What to Watch for When U.S. Banks Deliver Look at Virus Impact
(Bloomberg) -- Investors in U.S. banks get their first look this week at how the coronavirus pandemic will impact the biggest firms’ loan-loss provisions, trading revenue and guidance for full-year earnings.
JPMorgan Chase & Co., Wells Fargo & Co., Bank of America Corp. and Citigroup Inc. will report earnings this week, as will investment banks Goldman Sachs Group Inc. and Morgan Stanley. Smaller regional lenders follow next week. Shareholders will be paying close attention to how the companies are managing their balance sheets, given the pain Covid-19 is causing for households, businesses, markets and the overall economy.
At banks’ consumer units, the amount of provisions set aside for credit losses will give a sense of how severely the economic turmoil will impact individuals. For some firms, one bright spot could be an increase in trading revenue from high volumes due to market volatility. For others, that could be overshadowed by markdowns of debt they held as spreads widened.
Any insight into banks’ expectations for the remaining quarters of 2020 will also be watched closely, along with any signs that U.S. banks might follow their European counterparts in cutting dividend payments.
Here are five things investors and strategists will be looking at:
With people staying at home, spending less and, in some cases, losing their jobs, banks’ credit-card and consumer-lending businesses are expected to take a hit. First-quarter results from the nation’s four largest consumer banks will probably show an overall drop in loans and a jump in bad debt, leading to an increase in credit-loss provisions.
Read more: Banks’ reliance on consumer units upended
Until the beginning of this year, banks had come to rely on their consumer units as a steady source of profit, but high rates of unemployment will make it hard for many people to keep up with their bills. Top lenders may have to set aside as much as $164 billion in loss provisions this year, according to analysts’ estimates.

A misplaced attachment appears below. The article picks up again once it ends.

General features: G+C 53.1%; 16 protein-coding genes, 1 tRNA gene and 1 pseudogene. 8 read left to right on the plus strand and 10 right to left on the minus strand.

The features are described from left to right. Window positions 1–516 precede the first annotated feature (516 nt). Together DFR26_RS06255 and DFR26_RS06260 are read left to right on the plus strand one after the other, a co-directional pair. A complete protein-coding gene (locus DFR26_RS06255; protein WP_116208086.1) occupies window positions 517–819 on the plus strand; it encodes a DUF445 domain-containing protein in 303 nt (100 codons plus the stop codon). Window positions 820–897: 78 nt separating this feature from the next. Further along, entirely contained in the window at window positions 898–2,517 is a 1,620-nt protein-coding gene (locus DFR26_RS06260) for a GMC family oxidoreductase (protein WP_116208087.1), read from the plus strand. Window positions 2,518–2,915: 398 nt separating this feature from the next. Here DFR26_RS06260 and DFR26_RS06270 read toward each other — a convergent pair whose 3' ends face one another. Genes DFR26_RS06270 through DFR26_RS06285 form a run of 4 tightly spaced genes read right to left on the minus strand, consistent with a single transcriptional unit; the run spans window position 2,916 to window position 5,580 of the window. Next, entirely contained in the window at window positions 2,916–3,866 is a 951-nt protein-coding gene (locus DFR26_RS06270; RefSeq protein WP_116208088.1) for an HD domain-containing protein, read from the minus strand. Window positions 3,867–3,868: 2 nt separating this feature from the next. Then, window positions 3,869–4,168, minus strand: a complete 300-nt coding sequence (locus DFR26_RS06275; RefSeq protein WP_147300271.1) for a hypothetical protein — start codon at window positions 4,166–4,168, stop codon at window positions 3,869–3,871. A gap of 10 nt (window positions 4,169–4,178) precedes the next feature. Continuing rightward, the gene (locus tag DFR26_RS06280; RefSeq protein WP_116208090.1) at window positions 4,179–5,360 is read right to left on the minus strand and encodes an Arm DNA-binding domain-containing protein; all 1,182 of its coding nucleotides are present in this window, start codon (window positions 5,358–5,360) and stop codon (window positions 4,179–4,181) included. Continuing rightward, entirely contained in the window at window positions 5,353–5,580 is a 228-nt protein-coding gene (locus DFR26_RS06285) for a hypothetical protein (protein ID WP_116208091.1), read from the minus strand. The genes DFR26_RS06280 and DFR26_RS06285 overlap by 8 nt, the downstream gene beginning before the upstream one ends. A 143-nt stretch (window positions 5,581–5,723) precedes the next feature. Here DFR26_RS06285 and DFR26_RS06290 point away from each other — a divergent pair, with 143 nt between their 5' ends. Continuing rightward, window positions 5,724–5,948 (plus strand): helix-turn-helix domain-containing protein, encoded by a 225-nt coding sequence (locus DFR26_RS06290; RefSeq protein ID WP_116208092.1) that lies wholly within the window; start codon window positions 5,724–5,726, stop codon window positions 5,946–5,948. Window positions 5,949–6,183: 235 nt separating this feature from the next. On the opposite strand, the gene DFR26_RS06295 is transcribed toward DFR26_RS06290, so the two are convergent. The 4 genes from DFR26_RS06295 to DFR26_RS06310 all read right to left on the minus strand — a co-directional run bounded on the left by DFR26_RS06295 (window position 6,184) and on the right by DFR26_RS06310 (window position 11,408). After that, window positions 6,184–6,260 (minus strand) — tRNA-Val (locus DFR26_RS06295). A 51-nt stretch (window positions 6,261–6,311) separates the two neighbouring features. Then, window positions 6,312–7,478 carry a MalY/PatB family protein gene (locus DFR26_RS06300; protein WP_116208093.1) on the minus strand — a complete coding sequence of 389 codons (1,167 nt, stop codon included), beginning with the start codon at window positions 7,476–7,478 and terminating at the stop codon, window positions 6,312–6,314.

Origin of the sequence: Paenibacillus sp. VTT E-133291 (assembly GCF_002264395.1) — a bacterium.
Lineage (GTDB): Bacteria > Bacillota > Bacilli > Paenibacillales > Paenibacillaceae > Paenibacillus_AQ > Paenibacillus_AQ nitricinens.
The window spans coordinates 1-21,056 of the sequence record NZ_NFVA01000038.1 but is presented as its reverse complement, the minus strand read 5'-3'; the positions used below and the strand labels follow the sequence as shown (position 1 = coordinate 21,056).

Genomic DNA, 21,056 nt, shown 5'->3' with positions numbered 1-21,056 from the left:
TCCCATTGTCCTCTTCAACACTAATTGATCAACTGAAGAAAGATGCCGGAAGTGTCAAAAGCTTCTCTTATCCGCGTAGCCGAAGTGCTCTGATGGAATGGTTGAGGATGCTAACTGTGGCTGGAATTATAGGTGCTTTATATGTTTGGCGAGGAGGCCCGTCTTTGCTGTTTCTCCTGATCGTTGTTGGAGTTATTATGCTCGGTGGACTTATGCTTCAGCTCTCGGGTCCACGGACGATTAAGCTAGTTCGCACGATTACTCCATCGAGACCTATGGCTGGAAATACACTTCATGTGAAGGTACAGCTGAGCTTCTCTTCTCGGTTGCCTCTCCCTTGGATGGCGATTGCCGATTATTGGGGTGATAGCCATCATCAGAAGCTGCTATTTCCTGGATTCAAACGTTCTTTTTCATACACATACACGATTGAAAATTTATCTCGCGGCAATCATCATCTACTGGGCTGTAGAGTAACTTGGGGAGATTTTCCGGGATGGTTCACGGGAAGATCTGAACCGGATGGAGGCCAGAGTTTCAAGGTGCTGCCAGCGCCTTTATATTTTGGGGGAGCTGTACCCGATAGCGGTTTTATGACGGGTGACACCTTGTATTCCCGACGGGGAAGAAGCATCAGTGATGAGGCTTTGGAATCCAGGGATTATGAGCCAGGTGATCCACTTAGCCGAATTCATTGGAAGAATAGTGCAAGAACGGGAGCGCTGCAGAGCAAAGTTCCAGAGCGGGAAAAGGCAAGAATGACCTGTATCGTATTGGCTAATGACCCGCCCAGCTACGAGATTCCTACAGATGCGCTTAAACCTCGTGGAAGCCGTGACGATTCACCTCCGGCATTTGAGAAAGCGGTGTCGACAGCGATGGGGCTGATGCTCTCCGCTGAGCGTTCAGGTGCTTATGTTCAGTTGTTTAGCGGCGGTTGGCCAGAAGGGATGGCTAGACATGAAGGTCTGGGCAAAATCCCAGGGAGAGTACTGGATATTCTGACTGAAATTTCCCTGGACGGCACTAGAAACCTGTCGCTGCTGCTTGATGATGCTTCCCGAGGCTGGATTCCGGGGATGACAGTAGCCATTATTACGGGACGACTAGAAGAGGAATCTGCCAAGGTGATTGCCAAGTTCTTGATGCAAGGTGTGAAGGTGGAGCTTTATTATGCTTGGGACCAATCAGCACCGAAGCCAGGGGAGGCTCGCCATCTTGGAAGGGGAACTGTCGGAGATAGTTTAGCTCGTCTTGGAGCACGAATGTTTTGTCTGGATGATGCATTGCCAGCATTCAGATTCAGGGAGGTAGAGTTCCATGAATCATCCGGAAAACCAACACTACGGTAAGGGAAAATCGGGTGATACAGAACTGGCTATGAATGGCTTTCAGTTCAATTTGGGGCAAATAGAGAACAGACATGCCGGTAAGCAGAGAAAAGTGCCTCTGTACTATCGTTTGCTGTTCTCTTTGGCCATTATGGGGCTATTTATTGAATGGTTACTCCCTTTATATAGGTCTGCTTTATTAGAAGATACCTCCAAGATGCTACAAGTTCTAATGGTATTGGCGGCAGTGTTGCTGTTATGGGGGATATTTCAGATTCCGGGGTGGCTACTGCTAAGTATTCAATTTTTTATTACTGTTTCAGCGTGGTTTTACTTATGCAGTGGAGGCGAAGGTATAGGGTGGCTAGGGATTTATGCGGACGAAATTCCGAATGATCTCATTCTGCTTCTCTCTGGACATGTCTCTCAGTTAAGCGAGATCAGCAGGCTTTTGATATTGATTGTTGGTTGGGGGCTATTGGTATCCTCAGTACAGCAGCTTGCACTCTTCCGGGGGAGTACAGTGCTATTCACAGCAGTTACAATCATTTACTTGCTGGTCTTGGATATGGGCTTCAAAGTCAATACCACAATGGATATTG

At the same time, banks are grappling with a new accounting rule that requires them to recognize loan losses more quickly. The rule, known as CECL, means that buybacks for the rest of 2020 will be nearly impossible, given the capital requirements needed to support potential loan losses.
The recently passed federal coronavirus relief legislation allows banks to delay CECL implementation until the end of 2020, but most banks are expected to proceed with it this quarter, according to a report Monday from Fitch Ratings Inc.
The adoption of CECL “will magnify the impact of the sharp economic contraction as a result of the coronavirus pandemic on U.S. lenders’ 1Q20 financial results and exacerbate an already complex outlook for lenders’ credit losses,” Fitch said in the report.
When it comes to trading, there will likely be winners and losers this quarter, with some banks benefiting from high equity volumes and others stuck with high-yield bonds and leveraged loans.
Another challenge is that many traders have been working from home, and a disjointed work environment can impact information flow and cause divergences in decision-making, according to UBS Group AG analyst Brennan Hawken.
Unlike its peers, Goldman Sachs has a large investment portfolio across its asset-management and merchant-banking business. While that’s helped drive some of the firm’s most profitable results, the company is also particularly exposed to market gyrations.
The firm’s annual 10-K filing estimates that a $4.2 billion reduction in net revenue would result from a 10% decline across the value of its equity and debt positions. Goldman has a $22 billion equity portfolio, with about 90% of it in private equity.
But it won’t be all doom and gloom in that unit. In February, the firm announced the largest-ever private real estate transaction in the U.K., the sale of a student-housing business to Blackstone Group Inc. Goldman is expected to record a handsome profit from that deal when it’s completed.
Any indication of expected results for the remaining three quarters of 2020 will be of interest to nervous investors eager to understand the longer-term impacts of the pandemic.
Changes to annual forecasts will provide insight into how banks expect the economy to perform for the rest of 2020 as well as the effect of record-low interest rates. Updates to loan-loss provision forecasts for the second quarter are also of interest because stay-at-home orders are still in effect in many states through April and into May and potentially longer.
The biggest U.S. banks have already halted share buybacks to allow them to boost lending, and dividends make up a much smaller part of capital returns to investors than buybacks, according to Goldman Sachs Chief Executive Officer David Solomon.
U.S. bank CEOs have largely dismissed the idea of halting dividends, and Federal Reserve Chairman Jerome Powell said last week he sees no reason why the country’s lenders need to suspend dividends at this time. That said, investors will still be looking for any indication of additional measures being considered by the banks.
©2020 Bloomberg L.P.